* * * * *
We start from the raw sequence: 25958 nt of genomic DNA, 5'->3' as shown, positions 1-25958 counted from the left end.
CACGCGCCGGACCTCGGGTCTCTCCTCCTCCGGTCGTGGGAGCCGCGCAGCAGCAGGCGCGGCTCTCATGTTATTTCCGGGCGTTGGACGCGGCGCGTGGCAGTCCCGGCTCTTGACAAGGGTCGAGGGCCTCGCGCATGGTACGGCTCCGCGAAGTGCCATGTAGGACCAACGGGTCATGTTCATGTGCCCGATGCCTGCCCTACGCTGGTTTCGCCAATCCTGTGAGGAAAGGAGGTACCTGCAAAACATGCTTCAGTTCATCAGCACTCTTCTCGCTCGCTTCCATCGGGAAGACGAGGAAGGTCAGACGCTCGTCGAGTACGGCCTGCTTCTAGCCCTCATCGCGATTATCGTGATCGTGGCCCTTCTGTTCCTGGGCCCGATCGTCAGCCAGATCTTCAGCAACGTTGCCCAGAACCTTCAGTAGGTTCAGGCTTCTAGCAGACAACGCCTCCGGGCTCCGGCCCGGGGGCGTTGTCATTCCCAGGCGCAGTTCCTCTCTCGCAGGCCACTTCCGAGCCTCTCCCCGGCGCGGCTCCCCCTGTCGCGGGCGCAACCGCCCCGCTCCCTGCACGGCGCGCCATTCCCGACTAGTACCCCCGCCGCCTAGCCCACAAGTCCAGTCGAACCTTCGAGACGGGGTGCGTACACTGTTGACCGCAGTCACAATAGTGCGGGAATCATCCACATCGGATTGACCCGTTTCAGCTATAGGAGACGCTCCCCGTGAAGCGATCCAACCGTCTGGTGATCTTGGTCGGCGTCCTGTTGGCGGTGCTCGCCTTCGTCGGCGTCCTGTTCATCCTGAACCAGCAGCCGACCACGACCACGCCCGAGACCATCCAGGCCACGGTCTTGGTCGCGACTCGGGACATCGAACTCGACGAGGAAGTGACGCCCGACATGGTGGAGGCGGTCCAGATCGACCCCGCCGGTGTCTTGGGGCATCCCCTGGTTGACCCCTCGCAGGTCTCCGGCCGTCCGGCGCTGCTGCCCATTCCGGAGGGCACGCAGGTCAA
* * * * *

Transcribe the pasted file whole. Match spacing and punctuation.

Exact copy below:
We start from the raw sequence: 25958 nt of genomic DNA, 5'->3' as shown, positions 1-25958 counted from the left end.
CACGCGCCGGACCTCGGGTCTCTCCTCCTCCGGTCGTGGGAGCCGCGCAGCAGCAGGCGCGGCTCTCATGTTATTTCCGGGCGTTGGACGCGGCGCGTGGCAGTCCCGGCTCTTGACAAGGGTCGAGGGCCTCGCGCATGGTACGGCTCCGCGAAGTGCCATGTAGGACCAACGGGTCATGTTCATGTGCCCGATGCCTGCCCTACGCTGGTTTCGCCAATCCTGTGAGGAAAGGAGGTACCTGCAAAACATGCTTCAGTTCATCAGCACTCTTCTCGCTCGCTTCCATCGGGAAGACGAGGAAGGTCAGACGCTCGTCGAGTACGGCCTGCTTCTAGCCCTCATCGCGATTATCGTGATCGTGGCCCTTCTGTTCCTGGGCCCGATCGTCAGCCAGATCTTCAGCAACGTTGCCCAGAACCTTCAGTAGGTTCAGGCTTCTAGCAGACAACGCCTCCGGGCTCCGGCCCGGGGGCGTTGTCATTCCCAGGCGCAGTTCCTCTCTCGCAGGCCACTTCCGAGCCTCTCCCCGGCGCGGCTCCCCCTGTCGCGGGCGCAACCGCCCCGCTCCCTGCACGGCGCGCCATTCCCGACTAGTACCCCCGCCGCCTAGCCCACAAGTCCAGTCGAACCTTCGAGACGGGGTGCGTACACTGTTGACCGCAGTCACAATAGTGCGGGAATCATCCACATCGGATTGACCCGTTTCAGCTATAGGAGACGCTCCCCGTGAAGCGATCCAACCGTCTGGTGATCTTGGTCGGCGTCCTGTTGGCGGTGCTCGCCTTCGTCGGCGTCCTGTTCATCCTGAACCAGCAGCCGACCACGACCACGCCCGAGACCATCCAGGCCACGGTCTTGGTCGCGACTCGGGACATCGAACTCGACGAGGAAGTGACGCCCGACATGGTGGAGGCGGTCCAGATCGACCCCGCCGGTGTCTTGGGGCATCCCCTGGTTGACCCCTCGCAGGTCTCCGGCCGTCCGGCGCTGCTGCCCATTCCGGAGGGCACGCAGGTCAA